One could argue that the success of the What’s in the Bible DVD series paved the way for The Muppets to return to pop culture prominence in the last five years. It would be a short argument, but one could try. However, despite a lack of formal relationship between the two, the timing doesn’t hurt.


Phil Vischer, a creative kid-at-heart, continues to produce wholesome, thoughtful, and whimsical entertainment for the family to enjoy. galaxybuckHe did it through VeggieTales, 3-2-1 Penguins, and the aforementioned What’s in the Bible series. Now, Vischer casts his latest lead, Buck Denver, as an average guy with an above average calling: Save the Galaxy. And this time it’s personal. (More on that in a bit).

First, the details. Buck answers phone calls for Pastor Paul and dreams of impacting the world in a big way. Bigger than making sure channel subscribers receive their free tote bag. Buck is easily relatable since every job has its share of doldrums and everyone wants to achieve greatness and leave our mark on the world. This leaves us in an internal struggle between chasing our dreams and chasing after God. The two goals are not always in conflict, but the key is remembering who deserves the honor and glory. Buck’s journey in the story helps him confront this head on as he travels to the farthest reaches of the galaxy and the deepest corners of his heart and soul.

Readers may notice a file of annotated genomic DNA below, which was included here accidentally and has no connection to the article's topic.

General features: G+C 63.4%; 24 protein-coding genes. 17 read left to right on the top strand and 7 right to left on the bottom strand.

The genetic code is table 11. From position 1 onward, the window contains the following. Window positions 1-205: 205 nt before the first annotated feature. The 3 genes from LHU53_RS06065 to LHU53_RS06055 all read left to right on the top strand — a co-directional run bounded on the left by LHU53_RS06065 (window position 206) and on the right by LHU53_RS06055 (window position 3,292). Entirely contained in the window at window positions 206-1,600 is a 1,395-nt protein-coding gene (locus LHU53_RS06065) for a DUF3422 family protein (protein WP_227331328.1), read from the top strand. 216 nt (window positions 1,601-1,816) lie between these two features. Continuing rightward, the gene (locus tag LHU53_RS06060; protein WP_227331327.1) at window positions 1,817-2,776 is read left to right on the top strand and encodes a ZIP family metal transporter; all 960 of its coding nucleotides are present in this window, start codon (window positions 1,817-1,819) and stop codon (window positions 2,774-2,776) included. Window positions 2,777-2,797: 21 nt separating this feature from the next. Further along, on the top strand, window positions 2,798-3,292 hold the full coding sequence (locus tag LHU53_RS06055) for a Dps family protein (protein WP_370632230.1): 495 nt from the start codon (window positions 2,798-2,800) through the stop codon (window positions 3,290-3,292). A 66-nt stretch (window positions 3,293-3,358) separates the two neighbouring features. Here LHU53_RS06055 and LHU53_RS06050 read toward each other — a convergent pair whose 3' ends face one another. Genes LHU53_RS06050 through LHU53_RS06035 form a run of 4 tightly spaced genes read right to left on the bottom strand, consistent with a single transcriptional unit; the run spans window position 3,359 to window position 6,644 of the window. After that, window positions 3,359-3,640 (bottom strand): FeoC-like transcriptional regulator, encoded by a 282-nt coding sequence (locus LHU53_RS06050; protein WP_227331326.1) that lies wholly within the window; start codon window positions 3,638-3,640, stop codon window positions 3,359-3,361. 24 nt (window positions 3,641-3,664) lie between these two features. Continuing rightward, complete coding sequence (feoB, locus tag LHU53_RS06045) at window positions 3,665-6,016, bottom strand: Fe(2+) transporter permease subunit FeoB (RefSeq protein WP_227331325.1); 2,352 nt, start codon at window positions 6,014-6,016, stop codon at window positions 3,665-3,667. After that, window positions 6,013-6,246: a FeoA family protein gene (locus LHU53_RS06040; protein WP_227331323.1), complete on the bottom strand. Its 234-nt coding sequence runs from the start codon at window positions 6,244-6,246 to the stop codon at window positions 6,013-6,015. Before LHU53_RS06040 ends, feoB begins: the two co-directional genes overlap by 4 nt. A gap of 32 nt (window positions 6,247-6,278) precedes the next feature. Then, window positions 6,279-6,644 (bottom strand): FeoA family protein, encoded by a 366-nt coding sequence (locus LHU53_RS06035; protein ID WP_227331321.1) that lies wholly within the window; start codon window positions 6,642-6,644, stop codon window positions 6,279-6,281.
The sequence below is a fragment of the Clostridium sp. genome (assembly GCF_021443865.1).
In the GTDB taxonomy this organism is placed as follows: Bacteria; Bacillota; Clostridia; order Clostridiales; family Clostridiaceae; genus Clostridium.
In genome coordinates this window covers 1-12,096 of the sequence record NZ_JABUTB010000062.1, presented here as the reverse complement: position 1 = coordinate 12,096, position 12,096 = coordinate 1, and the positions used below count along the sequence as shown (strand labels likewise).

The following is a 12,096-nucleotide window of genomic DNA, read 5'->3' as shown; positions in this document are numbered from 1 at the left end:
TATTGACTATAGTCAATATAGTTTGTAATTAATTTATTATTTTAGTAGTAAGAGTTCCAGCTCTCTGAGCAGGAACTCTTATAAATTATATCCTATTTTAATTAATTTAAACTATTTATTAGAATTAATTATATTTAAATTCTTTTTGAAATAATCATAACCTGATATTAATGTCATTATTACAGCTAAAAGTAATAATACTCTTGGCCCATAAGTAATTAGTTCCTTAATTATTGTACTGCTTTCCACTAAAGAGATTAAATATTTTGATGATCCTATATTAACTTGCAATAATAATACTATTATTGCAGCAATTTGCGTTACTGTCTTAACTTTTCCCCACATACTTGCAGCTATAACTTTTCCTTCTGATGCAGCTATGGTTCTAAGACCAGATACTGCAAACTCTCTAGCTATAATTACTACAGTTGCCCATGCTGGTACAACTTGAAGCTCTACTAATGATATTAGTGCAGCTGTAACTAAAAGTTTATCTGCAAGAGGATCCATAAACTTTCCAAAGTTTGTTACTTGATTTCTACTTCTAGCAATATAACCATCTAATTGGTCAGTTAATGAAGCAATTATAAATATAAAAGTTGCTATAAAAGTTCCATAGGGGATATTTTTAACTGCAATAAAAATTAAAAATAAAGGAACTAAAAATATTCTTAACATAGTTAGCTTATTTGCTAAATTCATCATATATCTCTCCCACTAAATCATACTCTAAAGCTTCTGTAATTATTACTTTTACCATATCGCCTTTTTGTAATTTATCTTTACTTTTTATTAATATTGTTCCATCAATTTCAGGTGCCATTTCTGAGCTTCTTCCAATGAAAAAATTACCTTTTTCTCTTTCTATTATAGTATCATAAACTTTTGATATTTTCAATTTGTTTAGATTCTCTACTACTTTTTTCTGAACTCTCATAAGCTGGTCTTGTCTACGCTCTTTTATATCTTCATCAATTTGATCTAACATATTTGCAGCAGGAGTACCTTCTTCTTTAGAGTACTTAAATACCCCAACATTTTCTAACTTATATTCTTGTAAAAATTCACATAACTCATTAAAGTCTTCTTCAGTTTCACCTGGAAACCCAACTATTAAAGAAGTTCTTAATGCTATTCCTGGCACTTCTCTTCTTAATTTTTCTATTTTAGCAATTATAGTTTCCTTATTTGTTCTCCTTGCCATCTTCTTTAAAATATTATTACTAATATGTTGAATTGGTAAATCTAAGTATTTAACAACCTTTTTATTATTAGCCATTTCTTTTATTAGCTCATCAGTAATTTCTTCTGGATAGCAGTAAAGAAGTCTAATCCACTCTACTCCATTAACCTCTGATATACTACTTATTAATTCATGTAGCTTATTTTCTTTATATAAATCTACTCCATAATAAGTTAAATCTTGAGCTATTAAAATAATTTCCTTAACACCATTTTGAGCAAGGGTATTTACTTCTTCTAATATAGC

The gist of the lesson – because there’s always a lesson – is that God wants to use you wherever you are in life. You may think you are playing an insignificant role or long for better days and bigger challenges, but doing big things (or anything) for God always begins with obedience in the little things. Buck learns this by way of a mysterious mentor studying the ways of the Gluun, the intergalactic equivalent of the jellyfish.

As I watched this, I couldn’t help but recall Vischer’s own story as captured in ME, MYSELF, AND BOB, a book I read years ago and a fascinating read for those familiar with veggies and their tales. With that book as a backdrop, it’s easy to see Vischer working out his faith through Buck’s character, albeit in hindsight at this point, and sharing his personal journey in a new way, perhaps for those who don’t read biographies.

Finding the right balance between dream chasing and God following can be confusing to readers and/or viewers – especially youngsters who may take the moral to mean they need to abandon all dreams – but Vischer handles this well enough to offer guidance to all ages. Plus, the humor, production value, and visual appeal all make this a highly enjoyable and definitely worthwhile viewing experience. I’m not sure if we’ll see more of Galaxy Buck, but you can always go back and enjoy his other adventures with the What’s in the Bible series.

peace… love… bdg…